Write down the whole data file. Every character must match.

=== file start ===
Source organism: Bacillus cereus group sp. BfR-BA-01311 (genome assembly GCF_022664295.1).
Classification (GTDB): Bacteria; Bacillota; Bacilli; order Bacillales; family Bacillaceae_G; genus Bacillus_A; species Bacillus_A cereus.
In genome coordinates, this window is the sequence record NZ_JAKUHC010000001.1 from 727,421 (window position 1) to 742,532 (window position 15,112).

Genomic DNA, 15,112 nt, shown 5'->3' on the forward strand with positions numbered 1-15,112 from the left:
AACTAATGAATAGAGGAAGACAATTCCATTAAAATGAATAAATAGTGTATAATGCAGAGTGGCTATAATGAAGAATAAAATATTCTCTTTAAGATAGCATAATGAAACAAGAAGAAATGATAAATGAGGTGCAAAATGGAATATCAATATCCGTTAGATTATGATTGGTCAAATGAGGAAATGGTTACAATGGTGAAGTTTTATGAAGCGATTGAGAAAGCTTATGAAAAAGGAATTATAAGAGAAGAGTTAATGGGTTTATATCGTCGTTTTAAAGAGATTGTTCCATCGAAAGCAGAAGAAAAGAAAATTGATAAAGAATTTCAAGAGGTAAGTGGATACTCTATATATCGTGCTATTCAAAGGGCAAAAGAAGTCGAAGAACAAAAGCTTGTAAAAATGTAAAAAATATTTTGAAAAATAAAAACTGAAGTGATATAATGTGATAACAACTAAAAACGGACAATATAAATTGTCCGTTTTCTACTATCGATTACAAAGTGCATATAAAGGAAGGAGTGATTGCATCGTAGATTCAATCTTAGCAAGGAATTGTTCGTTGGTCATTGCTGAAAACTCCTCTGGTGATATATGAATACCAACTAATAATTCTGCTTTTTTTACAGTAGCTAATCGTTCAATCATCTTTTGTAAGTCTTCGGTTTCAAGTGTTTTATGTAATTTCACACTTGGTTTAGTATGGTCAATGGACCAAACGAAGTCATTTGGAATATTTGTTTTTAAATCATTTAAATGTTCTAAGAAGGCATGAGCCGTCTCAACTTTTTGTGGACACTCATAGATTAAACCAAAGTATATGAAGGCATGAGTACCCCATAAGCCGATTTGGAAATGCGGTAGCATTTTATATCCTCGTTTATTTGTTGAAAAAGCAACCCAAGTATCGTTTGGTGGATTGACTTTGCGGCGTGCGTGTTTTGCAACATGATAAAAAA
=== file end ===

Source organism: Bacillus cereus group sp. BfR-BA-01311 (genome assembly GCF_022664295.1).
Classification (GTDB): Bacteria; Bacillota; Bacilli; order Bacillales; family Bacillaceae_G; genus Bacillus_A; species Bacillus_A cereus.
In genome coordinates, this window is the sequence record NZ_JAKUHC010000001.1 from 727,421 (window position 1) to 742,532 (window position 15,112).

Genomic DNA, 15,112 nt, shown 5'->3' on the forward strand with positions numbered 1-15,112 from the left:
AACTAATGAATAGAGGAAGACAATTCCATTAAAATGAATAAATAGTGTATAATGCAGAGTGGCTATAATGAAGAATAAAATATTCTCTTTAAGATAGCATAATGAAACAAGAAGAAATGATAAATGAGGTGCAAAATGGAATATCAATATCCGTTAGATTATGATTGGTCAAATGAGGAAATGGTTACAATGGTGAAGTTTTATGAAGCGATTGAGAAAGCTTATGAAAAAGGAATTATAAGAGAAGAGTTAATGGGTTTATATCGTCGTTTTAAAGAGATTGTTCCATCGAAAGCAGAAGAAAAGAAAATTGATAAAGAATTTCAAGAGGTAAGTGGATACTCTATATATCGTGCTATTCAAAGGGCAAAAGAAGTCGAAGAACAAAAGCTTGTAAAAATGTAAAAAATATTTTGAAAAATAAAAACTGAAGTGATATAATGTGATAACAACTAAAAACGGACAATATAAATTGTCCGTTTTCTACTATCGATTACAAAGTGCATATAAAGGAAGGAGTGATTGCATCGTAGATTCAATCTTAGCAAGGAATTGTTCGTTGGTCATTGCTGAAAACTCCTCTGGTGATATATGAATACCAACTAATAATTCTGCTTTTTTTACAGTAGCTAATCGTTCAATCATCTTTTGTAAGTCTTCGGTTTCAAGTGTTTTATGTAATTTCACACTTGGTTTAGTATGGTCAATGGACCAAACGAAGTCATTTGGAATATTTGTTTTTAAATCATTTAAATGTTCTAAGAAGGCATGAGCCGTCTCAACTTTTTGTGGACACTCATAGATTAAACCAAAGTATATGAAGGCATGAGTACCCCATAAGCCGATTTGGAAATGCGGTAGCATTTTATATCCTCGTTTATTTGTTGAAAAAGCAACCCAAGTATCGTTTGGTGGATTGACTTTGCGGCGTGCGTGTTTTGCAACATGATAAAAAA